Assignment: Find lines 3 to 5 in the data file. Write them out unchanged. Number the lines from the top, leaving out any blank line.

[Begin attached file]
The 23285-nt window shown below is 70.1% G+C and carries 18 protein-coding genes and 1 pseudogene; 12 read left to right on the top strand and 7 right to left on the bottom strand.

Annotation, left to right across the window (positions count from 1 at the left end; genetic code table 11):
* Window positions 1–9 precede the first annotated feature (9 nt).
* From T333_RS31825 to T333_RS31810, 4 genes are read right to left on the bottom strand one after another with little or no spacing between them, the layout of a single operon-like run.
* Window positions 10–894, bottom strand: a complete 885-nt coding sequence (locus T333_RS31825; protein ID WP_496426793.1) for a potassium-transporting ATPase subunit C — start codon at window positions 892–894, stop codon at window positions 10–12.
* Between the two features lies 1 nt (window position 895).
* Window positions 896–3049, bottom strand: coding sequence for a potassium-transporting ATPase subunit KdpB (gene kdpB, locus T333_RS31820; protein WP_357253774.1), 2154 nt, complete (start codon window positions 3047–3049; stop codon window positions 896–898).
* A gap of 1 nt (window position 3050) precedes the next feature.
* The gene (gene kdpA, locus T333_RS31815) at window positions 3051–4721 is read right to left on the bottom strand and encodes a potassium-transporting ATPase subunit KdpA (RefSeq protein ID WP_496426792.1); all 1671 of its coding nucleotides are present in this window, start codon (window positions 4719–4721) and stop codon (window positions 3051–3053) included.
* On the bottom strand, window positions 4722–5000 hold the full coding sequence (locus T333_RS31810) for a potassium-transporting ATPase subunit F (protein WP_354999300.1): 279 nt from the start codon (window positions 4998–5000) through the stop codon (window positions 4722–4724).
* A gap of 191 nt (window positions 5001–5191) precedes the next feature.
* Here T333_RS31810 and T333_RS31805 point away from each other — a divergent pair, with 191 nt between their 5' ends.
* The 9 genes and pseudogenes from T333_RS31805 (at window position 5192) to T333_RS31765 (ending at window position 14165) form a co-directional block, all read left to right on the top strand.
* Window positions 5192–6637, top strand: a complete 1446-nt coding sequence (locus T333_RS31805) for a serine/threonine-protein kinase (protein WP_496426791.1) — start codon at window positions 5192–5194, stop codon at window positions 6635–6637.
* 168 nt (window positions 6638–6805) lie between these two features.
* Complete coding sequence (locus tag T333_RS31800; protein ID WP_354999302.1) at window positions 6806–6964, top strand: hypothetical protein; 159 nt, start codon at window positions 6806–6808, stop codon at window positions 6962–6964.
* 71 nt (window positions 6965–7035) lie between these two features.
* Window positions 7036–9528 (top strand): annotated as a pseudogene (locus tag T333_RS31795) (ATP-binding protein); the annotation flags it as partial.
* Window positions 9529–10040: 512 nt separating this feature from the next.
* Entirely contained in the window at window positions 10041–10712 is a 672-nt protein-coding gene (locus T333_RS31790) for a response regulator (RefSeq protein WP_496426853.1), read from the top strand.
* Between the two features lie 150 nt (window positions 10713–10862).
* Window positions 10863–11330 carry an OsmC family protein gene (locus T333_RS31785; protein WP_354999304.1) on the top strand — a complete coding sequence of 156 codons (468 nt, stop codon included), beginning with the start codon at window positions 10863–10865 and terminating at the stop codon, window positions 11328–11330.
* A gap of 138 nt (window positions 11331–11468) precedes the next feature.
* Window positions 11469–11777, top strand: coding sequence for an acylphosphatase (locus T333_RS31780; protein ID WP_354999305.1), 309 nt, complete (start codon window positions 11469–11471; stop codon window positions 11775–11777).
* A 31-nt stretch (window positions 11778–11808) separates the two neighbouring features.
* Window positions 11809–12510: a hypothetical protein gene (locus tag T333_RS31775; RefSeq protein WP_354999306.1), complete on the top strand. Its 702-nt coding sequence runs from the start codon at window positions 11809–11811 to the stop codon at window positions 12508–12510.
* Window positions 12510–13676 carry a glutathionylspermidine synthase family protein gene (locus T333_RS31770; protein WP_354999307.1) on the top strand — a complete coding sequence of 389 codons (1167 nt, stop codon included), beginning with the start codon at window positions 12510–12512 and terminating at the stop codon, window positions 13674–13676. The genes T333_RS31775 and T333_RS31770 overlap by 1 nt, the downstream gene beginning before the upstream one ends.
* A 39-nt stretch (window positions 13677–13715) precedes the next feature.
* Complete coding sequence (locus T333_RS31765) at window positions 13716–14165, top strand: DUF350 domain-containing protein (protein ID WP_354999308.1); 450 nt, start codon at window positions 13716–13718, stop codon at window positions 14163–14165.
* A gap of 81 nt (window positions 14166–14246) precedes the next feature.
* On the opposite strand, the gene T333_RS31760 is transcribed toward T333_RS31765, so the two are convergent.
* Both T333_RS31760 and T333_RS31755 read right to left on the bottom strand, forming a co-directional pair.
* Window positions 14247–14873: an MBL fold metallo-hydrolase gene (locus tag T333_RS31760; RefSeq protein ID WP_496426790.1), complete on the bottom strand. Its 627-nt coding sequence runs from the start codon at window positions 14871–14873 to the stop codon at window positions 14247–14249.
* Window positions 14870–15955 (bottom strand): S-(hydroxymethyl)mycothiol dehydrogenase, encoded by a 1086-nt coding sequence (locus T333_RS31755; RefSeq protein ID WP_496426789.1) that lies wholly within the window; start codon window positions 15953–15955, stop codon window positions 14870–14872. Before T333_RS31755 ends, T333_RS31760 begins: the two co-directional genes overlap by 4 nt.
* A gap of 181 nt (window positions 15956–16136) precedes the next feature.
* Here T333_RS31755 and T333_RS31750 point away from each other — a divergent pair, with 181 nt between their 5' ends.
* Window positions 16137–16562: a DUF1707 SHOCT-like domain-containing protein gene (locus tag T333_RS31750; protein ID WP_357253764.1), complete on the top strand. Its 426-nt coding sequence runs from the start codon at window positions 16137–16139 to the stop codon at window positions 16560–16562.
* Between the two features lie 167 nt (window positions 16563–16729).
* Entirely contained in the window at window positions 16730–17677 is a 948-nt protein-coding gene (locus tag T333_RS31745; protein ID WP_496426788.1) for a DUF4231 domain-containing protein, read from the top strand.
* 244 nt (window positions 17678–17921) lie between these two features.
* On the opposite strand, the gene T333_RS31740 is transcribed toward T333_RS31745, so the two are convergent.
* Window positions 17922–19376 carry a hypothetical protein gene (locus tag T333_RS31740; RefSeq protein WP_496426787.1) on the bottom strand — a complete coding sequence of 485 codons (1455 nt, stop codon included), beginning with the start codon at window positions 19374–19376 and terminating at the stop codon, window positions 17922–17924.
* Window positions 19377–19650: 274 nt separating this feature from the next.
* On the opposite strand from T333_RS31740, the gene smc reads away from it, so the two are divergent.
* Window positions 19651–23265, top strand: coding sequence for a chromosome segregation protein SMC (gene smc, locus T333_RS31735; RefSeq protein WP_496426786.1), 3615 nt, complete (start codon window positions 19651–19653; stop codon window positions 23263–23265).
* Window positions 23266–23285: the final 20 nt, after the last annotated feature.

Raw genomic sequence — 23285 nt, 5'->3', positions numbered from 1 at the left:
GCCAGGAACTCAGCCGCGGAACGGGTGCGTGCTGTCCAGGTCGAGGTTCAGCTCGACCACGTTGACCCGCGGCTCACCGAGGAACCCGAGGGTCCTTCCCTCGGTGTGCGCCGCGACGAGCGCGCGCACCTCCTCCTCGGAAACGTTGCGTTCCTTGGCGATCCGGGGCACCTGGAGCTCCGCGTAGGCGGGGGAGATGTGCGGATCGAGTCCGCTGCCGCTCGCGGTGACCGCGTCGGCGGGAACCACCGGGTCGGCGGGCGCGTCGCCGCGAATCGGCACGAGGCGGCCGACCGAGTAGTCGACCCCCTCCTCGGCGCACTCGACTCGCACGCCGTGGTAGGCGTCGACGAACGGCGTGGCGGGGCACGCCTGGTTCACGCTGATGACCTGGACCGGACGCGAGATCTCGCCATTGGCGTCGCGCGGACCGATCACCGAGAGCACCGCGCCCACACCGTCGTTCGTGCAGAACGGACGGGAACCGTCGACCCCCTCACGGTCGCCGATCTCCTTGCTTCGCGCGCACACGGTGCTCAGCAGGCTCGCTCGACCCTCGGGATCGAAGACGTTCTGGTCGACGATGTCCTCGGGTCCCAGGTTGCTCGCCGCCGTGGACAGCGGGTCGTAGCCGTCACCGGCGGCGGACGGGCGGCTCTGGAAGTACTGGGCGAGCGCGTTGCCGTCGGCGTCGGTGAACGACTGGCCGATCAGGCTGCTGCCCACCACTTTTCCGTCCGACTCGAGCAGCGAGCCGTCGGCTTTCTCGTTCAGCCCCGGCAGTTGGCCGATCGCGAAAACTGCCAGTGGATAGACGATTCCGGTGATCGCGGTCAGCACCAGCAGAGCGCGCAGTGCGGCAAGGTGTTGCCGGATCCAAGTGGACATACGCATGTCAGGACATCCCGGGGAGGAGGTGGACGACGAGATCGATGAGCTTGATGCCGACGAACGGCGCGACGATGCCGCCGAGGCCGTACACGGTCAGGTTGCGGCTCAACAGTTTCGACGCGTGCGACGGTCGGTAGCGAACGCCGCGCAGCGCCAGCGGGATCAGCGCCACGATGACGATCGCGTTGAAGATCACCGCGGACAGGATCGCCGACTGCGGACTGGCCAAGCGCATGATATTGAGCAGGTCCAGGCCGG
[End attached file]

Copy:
* Window positions 1–9 precede the first annotated feature (9 nt).
* From T333_RS31825 to T333_RS31810, 4 genes are read right to left on the bottom strand one after another with little or no spacing between them, the layout of a single operon-like run.
* Window positions 10–894, bottom strand: a complete 885-nt coding sequence (locus T333_RS31825; protein ID WP_496426793.1) for a potassium-transporting ATPase subunit C — start codon at window positions 892–894, stop codon at window positions 10–12.